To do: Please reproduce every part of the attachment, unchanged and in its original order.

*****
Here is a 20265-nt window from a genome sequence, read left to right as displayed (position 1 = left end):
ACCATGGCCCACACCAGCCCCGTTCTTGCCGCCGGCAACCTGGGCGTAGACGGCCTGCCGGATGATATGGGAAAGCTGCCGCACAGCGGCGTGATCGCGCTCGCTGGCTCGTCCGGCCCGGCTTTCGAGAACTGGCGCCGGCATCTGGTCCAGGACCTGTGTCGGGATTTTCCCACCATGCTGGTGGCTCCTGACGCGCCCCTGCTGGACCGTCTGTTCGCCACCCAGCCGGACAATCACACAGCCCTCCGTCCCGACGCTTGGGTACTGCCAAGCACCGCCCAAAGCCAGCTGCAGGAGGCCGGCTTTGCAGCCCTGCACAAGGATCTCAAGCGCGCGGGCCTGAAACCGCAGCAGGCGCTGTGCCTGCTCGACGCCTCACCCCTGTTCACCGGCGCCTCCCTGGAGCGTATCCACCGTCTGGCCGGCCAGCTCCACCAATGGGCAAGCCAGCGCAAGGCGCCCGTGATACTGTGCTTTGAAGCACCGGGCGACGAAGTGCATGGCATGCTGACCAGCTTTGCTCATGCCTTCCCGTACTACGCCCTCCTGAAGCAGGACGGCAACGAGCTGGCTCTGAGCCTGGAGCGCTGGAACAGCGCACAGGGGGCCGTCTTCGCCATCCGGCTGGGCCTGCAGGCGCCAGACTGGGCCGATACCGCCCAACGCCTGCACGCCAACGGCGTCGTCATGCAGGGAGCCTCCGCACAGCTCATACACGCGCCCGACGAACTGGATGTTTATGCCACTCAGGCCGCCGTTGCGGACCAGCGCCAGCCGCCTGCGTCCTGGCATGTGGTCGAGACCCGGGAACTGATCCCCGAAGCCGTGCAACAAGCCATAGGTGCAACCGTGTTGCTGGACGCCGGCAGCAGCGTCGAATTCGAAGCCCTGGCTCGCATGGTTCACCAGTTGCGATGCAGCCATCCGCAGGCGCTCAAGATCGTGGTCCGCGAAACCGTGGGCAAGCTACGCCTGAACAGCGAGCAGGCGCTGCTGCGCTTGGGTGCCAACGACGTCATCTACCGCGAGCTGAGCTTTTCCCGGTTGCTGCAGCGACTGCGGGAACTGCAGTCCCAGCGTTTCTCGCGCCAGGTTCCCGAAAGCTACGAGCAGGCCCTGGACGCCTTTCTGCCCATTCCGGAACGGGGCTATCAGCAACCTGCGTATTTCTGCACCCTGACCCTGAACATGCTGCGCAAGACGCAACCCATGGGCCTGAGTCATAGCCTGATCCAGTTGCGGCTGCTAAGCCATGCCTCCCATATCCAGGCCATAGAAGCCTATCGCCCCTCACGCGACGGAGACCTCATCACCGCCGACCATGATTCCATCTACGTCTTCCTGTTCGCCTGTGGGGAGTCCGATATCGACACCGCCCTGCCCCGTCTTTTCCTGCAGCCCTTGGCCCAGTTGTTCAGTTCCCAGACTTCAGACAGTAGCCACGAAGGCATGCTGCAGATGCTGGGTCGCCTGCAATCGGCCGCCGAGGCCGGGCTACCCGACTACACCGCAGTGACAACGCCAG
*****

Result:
Here is a 20265-nt window from a genome sequence, read left to right as displayed (position 1 = left end):
ACCATGGCCCACACCAGCCCCGTTCTTGCCGCCGGCAACCTGGGCGTAGACGGCCTGCCGGATGATATGGGAAAGCTGCCGCACAGCGGCGTGATCGCGCTCGCTGGCTCGTCCGGCCCGGCTTTCGAGAACTGGCGCCGGCATCTGGTCCAGGACCTGTGTCGGGATTTTCCCACCATGCTGGTGGCTCCTGACGCGCCCCTGCTGGACCGTCTGTTCGCCACCCAGCCGGACAATCACACAGCCCTCCGTCCCGACGCTTGGGTACTGCCAAGCACCGCCCAAAGCCAGCTGCAGGAGGCCGGCTTTGCAGCCCTGCACAAGGATCTCAAGCGCGCGGGCCTGAAACCGCAGCAGGCGCTGTGCCTGCTCGACGCCTCACCCCTGTTCACCGGCGCCTCCCTGGAGCGTATCCACCGTCTGGCCGGCCAGCTCCACCAATGGGCAAGCCAGCGCAAGGCGCCCGTGATACTGTGCTTTGAAGCACCGGGCGACGAAGTGCATGGCATGCTGACCAGCTTTGCTCATGCCTTCCCGTACTACGCCCTCCTGAAGCAGGACGGCAACGAGCTGGCTCTGAGCCTGGAGCGCTGGAACAGCGCACAGGGGGCCGTCTTCGCCATCCGGCTGGGCCTGCAGGCGCCAGACTGGGCCGATACCGCCCAACGCCTGCACGCCAACGGCGTCGTCATGCAGGGAGCCTCCGCACAGCTCATACACGCGCCCGACGAACTGGATGTTTATGCCACTCAGGCCGCCGTTGCGGACCAGCGCCAGCCGCCTGCGTCCTGGCATGTGGTCGAGACCCGGGAACTGATCCCCGAAGCCGTGCAACAAGCCATAGGTGCAACCGTGTTGCTGGACGCCGGCAGCAGCGTCGAATTCGAAGCCCTGGCTCGCATGGTTCACCAGTTGCGATGCAGCCATCCGCAGGCGCTCAAGATCGTGGTCCGCGAAACCGTGGGCAAGCTACGCCTGAACAGCGAGCAGGCGCTGCTGCGCTTGGGTGCCAACGACGTCATCTACCGCGAGCTGAGCTTTTCCCGGTTGCTGCAGCGACTGCGGGAACTGCAGTCCCAGCGTTTCTCGCGCCAGGTTCCCGAAAGCTACGAGCAGGCCCTGGACGCCTTTCTGCCCATTCCGGAACGGGGCTATCAGCAACCTGCGTATTTCTGCACCCTGACCCTGAACATGCTGCGCAAGACGCAACCCATGGGCCTGAGTCATAGCCTGATCCAGTTGCGGCTGCTAAGCCATGCCTCCCATATCCAGGCCATAGAAGCCTATCGCCCCTCACGCGACGGAGACCTCATCACCGCCGACCATGATTCCATCTACGTCTTCCTGTTCGCCTGTGGGGAGTCCGATATCGACACCGCCCTGCCCCGTCTTTTCCTGCAGCCCTTGGCCCAGTTGTTCAGTTCCCAGACTTCAGACAGTAGCCACGAAGGCATGCTGCAGATGCTGGGTCGCCTGCAATCGGCCGCCGAGGCCGGGCTACCCGACTACACCGCAGTGACAACGCCAG